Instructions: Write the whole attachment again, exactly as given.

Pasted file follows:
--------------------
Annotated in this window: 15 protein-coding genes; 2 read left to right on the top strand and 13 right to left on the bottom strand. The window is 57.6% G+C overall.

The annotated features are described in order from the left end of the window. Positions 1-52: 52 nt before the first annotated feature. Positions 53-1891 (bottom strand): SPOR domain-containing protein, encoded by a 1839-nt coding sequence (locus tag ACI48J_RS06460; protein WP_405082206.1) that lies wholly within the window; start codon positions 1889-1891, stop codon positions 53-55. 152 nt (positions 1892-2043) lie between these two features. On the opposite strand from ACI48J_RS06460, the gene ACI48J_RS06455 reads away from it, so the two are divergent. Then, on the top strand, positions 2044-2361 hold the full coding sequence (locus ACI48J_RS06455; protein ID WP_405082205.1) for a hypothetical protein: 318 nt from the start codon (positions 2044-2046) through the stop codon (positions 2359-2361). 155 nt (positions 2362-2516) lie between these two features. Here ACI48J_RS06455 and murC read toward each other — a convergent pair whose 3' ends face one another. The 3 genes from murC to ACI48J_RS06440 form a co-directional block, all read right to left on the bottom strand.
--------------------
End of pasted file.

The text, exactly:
Annotated in this window: 15 protein-coding genes; 2 read left to right on the top strand and 13 right to left on the bottom strand. The window is 57.6% G+C overall.

The annotated features are described in order from the left end of the window. Positions 1-52: 52 nt before the first annotated feature. Positions 53-1891 (bottom strand): SPOR domain-containing protein, encoded by a 1839-nt coding sequence (locus tag ACI48J_RS06460; protein WP_405082206.1) that lies wholly within the window; start codon positions 1889-1891, stop codon positions 53-55. 152 nt (positions 1892-2043) lie between these two features. On the opposite strand from ACI48J_RS06460, the gene ACI48J_RS06455 reads away from it, so the two are divergent. Then, on the top strand, positions 2044-2361 hold the full coding sequence (locus ACI48J_RS06455; protein ID WP_405082205.1) for a hypothetical protein: 318 nt from the start codon (positions 2044-2046) through the stop codon (positions 2359-2361). 155 nt (positions 2362-2516) lie between these two features. Here ACI48J_RS06455 and murC read toward each other — a convergent pair whose 3' ends face one another. The 3 genes from murC to ACI48J_RS06440 form a co-directional block, all read right to left on the bottom strand.